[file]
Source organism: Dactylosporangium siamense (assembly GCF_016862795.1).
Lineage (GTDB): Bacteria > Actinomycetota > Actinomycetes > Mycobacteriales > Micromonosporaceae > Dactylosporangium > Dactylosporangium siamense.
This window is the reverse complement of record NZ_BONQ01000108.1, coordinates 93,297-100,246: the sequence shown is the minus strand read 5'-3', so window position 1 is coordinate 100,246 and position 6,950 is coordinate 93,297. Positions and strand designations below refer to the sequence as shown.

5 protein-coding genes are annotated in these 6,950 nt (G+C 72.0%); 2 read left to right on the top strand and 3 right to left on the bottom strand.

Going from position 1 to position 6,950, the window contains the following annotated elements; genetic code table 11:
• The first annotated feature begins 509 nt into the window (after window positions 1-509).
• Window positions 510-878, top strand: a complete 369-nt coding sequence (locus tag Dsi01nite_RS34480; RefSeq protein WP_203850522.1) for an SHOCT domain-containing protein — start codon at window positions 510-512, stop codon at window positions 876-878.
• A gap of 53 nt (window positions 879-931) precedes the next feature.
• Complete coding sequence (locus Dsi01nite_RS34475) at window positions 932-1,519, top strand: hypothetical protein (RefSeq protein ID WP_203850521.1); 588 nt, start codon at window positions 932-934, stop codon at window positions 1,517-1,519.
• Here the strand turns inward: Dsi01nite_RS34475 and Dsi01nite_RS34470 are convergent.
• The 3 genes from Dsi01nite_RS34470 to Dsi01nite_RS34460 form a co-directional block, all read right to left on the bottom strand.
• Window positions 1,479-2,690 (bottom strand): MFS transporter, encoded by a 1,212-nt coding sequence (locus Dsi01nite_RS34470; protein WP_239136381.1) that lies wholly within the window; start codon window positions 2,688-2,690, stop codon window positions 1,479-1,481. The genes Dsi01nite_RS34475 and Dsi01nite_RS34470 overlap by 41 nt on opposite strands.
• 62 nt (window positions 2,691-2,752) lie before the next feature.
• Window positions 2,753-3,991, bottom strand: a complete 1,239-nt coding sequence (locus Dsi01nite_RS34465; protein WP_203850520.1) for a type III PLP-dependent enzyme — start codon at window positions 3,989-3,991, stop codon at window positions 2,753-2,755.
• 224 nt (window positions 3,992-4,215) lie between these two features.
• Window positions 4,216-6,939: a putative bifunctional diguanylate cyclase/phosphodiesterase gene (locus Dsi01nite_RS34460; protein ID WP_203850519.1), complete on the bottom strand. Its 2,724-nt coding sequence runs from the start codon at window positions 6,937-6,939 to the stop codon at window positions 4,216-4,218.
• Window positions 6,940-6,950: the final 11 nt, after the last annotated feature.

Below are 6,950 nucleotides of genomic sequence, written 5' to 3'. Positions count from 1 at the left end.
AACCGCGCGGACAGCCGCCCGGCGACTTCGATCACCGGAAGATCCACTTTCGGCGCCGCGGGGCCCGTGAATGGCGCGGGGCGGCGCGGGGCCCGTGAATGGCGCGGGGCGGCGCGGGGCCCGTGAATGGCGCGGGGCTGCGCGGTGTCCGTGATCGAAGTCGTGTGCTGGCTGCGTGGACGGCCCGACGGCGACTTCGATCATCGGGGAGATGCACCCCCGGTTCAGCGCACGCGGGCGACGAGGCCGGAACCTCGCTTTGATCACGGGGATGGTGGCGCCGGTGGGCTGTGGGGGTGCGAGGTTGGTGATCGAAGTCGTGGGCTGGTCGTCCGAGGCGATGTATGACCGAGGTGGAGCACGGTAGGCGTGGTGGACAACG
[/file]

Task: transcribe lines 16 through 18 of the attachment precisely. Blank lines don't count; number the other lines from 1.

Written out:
• Window positions 4,216-6,939: a putative bifunctional diguanylate cyclase/phosphodiesterase gene (locus Dsi01nite_RS34460; protein ID WP_203850519.1), complete on the bottom strand. Its 2,724-nt coding sequence runs from the start codon at window positions 6,937-6,939 to the stop codon at window positions 4,216-4,218.
• Window positions 6,940-6,950: the final 11 nt, after the last annotated feature.

Below are 6,950 nucleotides of genomic sequence, written 5' to 3'. Positions count from 1 at the left end.